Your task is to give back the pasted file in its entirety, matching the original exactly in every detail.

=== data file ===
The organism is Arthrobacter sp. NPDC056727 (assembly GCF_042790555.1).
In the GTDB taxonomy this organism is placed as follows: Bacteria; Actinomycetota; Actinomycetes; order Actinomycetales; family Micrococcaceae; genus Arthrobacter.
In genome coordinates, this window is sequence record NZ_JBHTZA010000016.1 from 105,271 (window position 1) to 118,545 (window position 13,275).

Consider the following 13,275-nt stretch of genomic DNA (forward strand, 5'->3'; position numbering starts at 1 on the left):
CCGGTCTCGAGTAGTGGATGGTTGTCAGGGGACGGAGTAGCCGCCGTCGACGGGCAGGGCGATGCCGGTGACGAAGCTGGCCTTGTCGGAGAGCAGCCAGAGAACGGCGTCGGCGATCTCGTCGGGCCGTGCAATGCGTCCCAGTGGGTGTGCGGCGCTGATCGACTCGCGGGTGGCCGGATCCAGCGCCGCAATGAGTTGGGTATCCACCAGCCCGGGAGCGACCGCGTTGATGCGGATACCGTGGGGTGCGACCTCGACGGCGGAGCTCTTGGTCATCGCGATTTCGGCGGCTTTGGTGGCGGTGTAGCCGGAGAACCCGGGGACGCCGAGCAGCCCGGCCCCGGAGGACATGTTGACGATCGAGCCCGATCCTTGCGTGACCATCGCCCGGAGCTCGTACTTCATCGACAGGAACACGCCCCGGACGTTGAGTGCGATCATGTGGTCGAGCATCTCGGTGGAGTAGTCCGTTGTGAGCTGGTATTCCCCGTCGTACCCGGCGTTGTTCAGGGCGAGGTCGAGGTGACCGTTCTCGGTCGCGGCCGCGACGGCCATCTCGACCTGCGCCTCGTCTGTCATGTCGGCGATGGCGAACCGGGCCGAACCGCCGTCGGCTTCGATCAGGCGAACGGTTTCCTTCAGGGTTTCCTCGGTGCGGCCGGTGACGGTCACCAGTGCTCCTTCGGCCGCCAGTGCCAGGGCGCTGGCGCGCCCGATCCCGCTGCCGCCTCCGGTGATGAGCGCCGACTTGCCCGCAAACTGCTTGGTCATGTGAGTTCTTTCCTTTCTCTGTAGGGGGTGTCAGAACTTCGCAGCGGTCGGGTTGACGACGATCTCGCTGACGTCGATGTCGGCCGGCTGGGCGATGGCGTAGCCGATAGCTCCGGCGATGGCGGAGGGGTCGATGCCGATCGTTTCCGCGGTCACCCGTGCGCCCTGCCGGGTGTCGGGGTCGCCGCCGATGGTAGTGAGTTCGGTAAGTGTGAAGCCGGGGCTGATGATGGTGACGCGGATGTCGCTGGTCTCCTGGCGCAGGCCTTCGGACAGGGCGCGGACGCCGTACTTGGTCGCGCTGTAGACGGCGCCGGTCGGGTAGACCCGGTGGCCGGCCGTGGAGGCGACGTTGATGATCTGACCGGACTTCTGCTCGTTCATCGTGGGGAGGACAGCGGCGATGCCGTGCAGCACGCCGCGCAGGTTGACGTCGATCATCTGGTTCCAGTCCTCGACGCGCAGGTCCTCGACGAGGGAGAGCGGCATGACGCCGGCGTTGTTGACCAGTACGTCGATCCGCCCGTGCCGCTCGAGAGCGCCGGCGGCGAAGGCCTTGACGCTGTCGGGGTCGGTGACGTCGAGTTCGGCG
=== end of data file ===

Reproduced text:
The organism is Arthrobacter sp. NPDC056727 (assembly GCF_042790555.1).
In the GTDB taxonomy this organism is placed as follows: Bacteria; Actinomycetota; Actinomycetes; order Actinomycetales; family Micrococcaceae; genus Arthrobacter.
In genome coordinates, this window is sequence record NZ_JBHTZA010000016.1 from 105,271 (window position 1) to 118,545 (window position 13,275).

Consider the following 13,275-nt stretch of genomic DNA (forward strand, 5'->3'; position numbering starts at 1 on the left):
CCGGTCTCGAGTAGTGGATGGTTGTCAGGGGACGGAGTAGCCGCCGTCGACGGGCAGGGCGATGCCGGTGACGAAGCTGGCCTTGTCGGAGAGCAGCCAGAGAACGGCGTCGGCGATCTCGTCGGGCCGTGCAATGCGTCCCAGTGGGTGTGCGGCGCTGATCGACTCGCGGGTGGCCGGATCCAGCGCCGCAATGAGTTGGGTATCCACCAGCCCGGGAGCGACCGCGTTGATGCGGATACCGTGGGGTGCGACCTCGACGGCGGAGCTCTTGGTCATCGCGATTTCGGCGGCTTTGGTGGCGGTGTAGCCGGAGAACCCGGGGACGCCGAGCAGCCCGGCCCCGGAGGACATGTTGACGATCGAGCCCGATCCTTGCGTGACCATCGCCCGGAGCTCGTACTTCATCGACAGGAACACGCCCCGGACGTTGAGTGCGATCATGTGGTCGAGCATCTCGGTGGAGTAGTCCGTTGTGAGCTGGTATTCCCCGTCGTACCCGGCGTTGTTCAGGGCGAGGTCGAGGTGACCGTTCTCGGTCGCGGCCGCGACGGCCATCTCGACCTGCGCCTCGTCTGTCATGTCGGCGATGGCGAACCGGGCCGAACCGCCGTCGGCTTCGATCAGGCGAACGGTTTCCTTCAGGGTTTCCTCGGTGCGGCCGGTGACGGTCACCAGTGCTCCTTCGGCCGCCAGTGCCAGGGCGCTGGCGCGCCCGATCCCGCTGCCGCCTCCGGTGATGAGCGCCGACTTGCCCGCAAACTGCTTGGTCATGTGAGTTCTTTCCTTTCTCTGTAGGGGGTGTCAGAACTTCGCAGCGGTCGGGTTGACGACGATCTCGCTGACGTCGATGTCGGCCGGCTGGGCGATGGCGTAGCCGATAGCTCCGGCGATGGCGGAGGGGTCGATGCCGATCGTTTCCGCGGTCACCCGTGCGCCCTGCCGGGTGTCGGGGTCGCCGCCGATGGTAGTGAGTTCGGTAAGTGTGAAGCCGGGGCTGATGATGGTGACGCGGATGTCGCTGGTCTCCTGGCGCAGGCCTTCGGACAGGGCGCGGACGCCGTACTTGGTCGCGCTGTAGACGGCGCCGGTCGGGTAGACCCGGTGGCCGGCCGTGGAGGCGACGTTGATGATCTGACCGGACTTCTGCTCGTTCATCGTGGGGAGGACAGCGGCGATGCCGTGCAGCACGCCGCGCAGGTTGACGTCGATCATCTGGTTCCAGTCCTCGACGCGCAGGTCCTCGACGAGGGAGAGCGGCATGACGCCGGCGTTGTTGACCAGTACGTCGATCCGCCCGTGCCGCTCGAGAGCGCCGGCGGCGAAGGCCTTGACGCTGTCGGGGTCGGTGACGTCGAGTTCGGCG